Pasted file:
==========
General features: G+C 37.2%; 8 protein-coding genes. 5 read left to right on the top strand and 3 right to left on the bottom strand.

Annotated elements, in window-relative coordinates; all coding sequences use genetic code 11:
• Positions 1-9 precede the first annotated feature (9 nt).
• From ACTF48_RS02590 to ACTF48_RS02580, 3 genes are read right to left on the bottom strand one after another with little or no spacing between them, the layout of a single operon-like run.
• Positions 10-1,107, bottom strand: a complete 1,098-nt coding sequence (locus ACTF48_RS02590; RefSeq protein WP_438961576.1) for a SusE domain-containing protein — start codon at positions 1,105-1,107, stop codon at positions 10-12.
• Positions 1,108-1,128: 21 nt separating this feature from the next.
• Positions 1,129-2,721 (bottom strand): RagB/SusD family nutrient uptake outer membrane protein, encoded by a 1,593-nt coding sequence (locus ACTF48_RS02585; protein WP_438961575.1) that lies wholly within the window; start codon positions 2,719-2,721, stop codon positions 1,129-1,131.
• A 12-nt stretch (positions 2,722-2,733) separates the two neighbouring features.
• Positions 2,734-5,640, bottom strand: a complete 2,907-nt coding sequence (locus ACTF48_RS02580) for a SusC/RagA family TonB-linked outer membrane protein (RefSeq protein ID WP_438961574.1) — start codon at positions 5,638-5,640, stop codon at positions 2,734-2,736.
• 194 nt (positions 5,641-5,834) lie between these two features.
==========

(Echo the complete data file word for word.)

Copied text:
General features: G+C 37.2%; 8 protein-coding genes. 5 read left to right on the top strand and 3 right to left on the bottom strand.

Annotated elements, in window-relative coordinates; all coding sequences use genetic code 11:
• Positions 1-9 precede the first annotated feature (9 nt).
• From ACTF48_RS02590 to ACTF48_RS02580, 3 genes are read right to left on the bottom strand one after another with little or no spacing between them, the layout of a single operon-like run.
• Positions 10-1,107, bottom strand: a complete 1,098-nt coding sequence (locus ACTF48_RS02590; RefSeq protein WP_438961576.1) for a SusE domain-containing protein — start codon at positions 1,105-1,107, stop codon at positions 10-12.
• Positions 1,108-1,128: 21 nt separating this feature from the next.
• Positions 1,129-2,721 (bottom strand): RagB/SusD family nutrient uptake outer membrane protein, encoded by a 1,593-nt coding sequence (locus ACTF48_RS02585; protein WP_438961575.1) that lies wholly within the window; start codon positions 2,719-2,721, stop codon positions 1,129-1,131.
• A 12-nt stretch (positions 2,722-2,733) separates the two neighbouring features.
• Positions 2,734-5,640, bottom strand: a complete 2,907-nt coding sequence (locus ACTF48_RS02580) for a SusC/RagA family TonB-linked outer membrane protein (RefSeq protein ID WP_438961574.1) — start codon at positions 5,638-5,640, stop codon at positions 2,734-2,736.
• 194 nt (positions 5,641-5,834) lie between these two features.